Border clashes between Ethiopia’s Afar and Somali regions have killed at least 100 people, a regional official said, in the latest outbreak of violence ahead of national elections in June.
About 100 civilians, many of them herders, were killed since clashes broke out on Friday and continued through to Tuesday, Ahmed Humed, the deputy police commissioner for the Afar region, told the Reuters news agency by phone. He blamed the violence on an attack by Somali regional forces.
The bloodshed in territory claimed by the Somali and Afar regions highlights security woes facing Prime Minister Abiy Ahmed that extend well beyond the ongoing conflict farther north in Tigray. Ali Bedel, a spokesman for the Somali region, said 25 people had been killed on Friday and an “unknown number of civilians” died in a subsequent attack by the same forces on Tuesday. Reuters could not independently verify whether the 25 deaths claimed by the Somali official were in addition to the 100 deaths or included in that figure.
Meanwhile, Ahmed Kaloyte of the Afar region, told the AFP news agency that Somali special police and militias raided an area known as Haruka, “indiscriminately firing on locals and killing more than 30 Afar civilian pastoralists” and injuring at least 50 more “The local community then beat back the attackers and caught some of them red-handed,” temporarily restoring order, he said. Both sides deny having initiated the attacks and blame the other for the violence. Clashes along the border predate the six-month-old conflict in the north that has pitted the federal government against the former ruling party in the Tigray region.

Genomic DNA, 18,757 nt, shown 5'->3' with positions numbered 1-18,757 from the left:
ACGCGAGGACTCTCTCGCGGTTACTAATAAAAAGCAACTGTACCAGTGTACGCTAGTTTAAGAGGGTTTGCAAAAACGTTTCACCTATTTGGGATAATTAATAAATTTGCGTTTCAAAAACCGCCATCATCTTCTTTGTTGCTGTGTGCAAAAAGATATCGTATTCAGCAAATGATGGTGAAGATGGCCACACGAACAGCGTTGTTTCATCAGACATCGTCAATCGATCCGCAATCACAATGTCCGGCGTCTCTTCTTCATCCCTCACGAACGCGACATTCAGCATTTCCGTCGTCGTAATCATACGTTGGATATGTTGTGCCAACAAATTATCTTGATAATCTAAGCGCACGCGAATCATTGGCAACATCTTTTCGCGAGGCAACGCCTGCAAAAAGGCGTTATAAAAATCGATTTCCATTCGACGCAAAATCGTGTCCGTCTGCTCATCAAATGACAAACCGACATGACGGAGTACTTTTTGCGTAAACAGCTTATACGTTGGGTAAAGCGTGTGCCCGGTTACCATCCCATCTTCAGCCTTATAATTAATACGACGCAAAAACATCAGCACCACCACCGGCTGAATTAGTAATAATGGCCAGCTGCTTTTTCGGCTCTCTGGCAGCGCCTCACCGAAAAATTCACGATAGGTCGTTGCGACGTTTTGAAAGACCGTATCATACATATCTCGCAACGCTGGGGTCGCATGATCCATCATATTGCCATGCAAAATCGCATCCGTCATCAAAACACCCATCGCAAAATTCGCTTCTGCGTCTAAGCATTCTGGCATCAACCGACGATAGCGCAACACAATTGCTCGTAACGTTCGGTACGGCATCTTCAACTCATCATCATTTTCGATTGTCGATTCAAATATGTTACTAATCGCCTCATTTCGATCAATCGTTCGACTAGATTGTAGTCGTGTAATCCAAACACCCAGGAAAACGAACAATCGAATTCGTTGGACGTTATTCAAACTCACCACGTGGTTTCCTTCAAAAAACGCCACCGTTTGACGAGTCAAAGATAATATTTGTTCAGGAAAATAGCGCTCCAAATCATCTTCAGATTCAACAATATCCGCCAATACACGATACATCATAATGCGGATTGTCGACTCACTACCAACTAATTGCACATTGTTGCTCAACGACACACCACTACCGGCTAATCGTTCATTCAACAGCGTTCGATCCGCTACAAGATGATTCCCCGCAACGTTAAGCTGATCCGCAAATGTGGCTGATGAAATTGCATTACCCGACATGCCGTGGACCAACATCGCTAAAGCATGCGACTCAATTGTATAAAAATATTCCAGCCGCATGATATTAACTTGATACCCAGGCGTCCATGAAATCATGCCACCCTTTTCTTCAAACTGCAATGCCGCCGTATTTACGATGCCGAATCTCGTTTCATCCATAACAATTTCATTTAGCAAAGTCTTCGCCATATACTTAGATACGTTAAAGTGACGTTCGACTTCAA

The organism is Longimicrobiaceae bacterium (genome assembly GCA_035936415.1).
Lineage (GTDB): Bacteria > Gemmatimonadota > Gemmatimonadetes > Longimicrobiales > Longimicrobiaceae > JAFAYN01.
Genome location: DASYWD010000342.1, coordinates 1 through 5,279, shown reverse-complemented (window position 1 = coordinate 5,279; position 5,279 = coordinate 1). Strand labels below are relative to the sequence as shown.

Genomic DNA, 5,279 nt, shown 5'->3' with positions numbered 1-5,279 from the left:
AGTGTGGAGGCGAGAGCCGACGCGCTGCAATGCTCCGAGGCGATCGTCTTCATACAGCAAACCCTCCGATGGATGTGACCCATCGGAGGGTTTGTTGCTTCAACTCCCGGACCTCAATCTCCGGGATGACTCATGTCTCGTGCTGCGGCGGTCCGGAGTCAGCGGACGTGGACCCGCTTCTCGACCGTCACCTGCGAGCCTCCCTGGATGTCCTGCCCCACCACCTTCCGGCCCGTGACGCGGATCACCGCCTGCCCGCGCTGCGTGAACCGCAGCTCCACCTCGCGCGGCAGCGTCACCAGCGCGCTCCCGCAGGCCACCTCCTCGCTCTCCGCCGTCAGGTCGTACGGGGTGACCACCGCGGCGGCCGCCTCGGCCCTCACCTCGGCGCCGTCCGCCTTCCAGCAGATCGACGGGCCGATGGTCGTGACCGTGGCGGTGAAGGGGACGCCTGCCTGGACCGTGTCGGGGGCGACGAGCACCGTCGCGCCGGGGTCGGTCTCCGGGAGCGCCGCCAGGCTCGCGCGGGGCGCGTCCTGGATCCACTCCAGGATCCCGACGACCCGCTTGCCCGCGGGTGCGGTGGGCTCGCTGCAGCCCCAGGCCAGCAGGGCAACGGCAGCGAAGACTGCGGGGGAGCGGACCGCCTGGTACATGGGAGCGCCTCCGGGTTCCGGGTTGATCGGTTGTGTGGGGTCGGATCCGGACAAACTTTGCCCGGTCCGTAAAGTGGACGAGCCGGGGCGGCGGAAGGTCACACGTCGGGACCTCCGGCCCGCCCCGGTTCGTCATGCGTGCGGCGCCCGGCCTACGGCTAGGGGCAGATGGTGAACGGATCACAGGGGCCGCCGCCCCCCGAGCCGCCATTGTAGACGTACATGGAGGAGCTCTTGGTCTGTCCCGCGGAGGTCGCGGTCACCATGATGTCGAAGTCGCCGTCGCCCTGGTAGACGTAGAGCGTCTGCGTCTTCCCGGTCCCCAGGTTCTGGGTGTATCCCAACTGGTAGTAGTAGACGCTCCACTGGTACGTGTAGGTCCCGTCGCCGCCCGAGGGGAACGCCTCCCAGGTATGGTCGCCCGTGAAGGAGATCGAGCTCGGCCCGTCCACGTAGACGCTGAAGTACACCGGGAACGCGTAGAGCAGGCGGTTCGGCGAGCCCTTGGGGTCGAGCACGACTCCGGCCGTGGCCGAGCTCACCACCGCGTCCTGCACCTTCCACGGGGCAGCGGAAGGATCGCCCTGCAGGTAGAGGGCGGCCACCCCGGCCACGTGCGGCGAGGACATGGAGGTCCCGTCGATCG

Yet the violence has intensified just as Prime Minister Abiy’s government is trying to assert control over Tigray – underscoring how the 2019 Nobel Peace Prize winner is struggling to keep the country together ahead of the general election in June. The election was originally set in August 2020 but was postponed due to the coronavirus pandemic. It is regarded as a litmus test for the country’s fragile unity, challenged by many newly resurgent regional and ethnically based parties. “The Somali region special forces … attacked the areas of Haruk and Gewane using heavy weapons including machine gun and rocket-propelled grenades. Children and women were killed while they were sleeping,” Ahmed said.
In 2014 the boundary between the two states was redrawn by the federal government, then headed by a multi-ethnic ruling coalition, the Ethiopian People’s Revolutionary Democratic Front (EPRDF). Three small towns were transferred to Afar from Somali, which has since tried to win them back, as a result militias from the two eastern states have clashed before over their disputed boundaries. In October last year, 27 people were killed in a wave of clashes over the border, with each side blaming the other. Abiy’s government is also under pressure to address reports of violence between the country’s two largest ethnic groups, the Oromos and the Amharas.
Ethiopia is divided into 10 semi-autonomous federal regions, largely carved out along ethnic lines, and land and political disputes between the states often lead to violence. Abiy, the country’s first Oromo leader, took power in 2018 after several years of anti-government protests. His tenure has been marred by persistent, grisly violence along ethnic lines.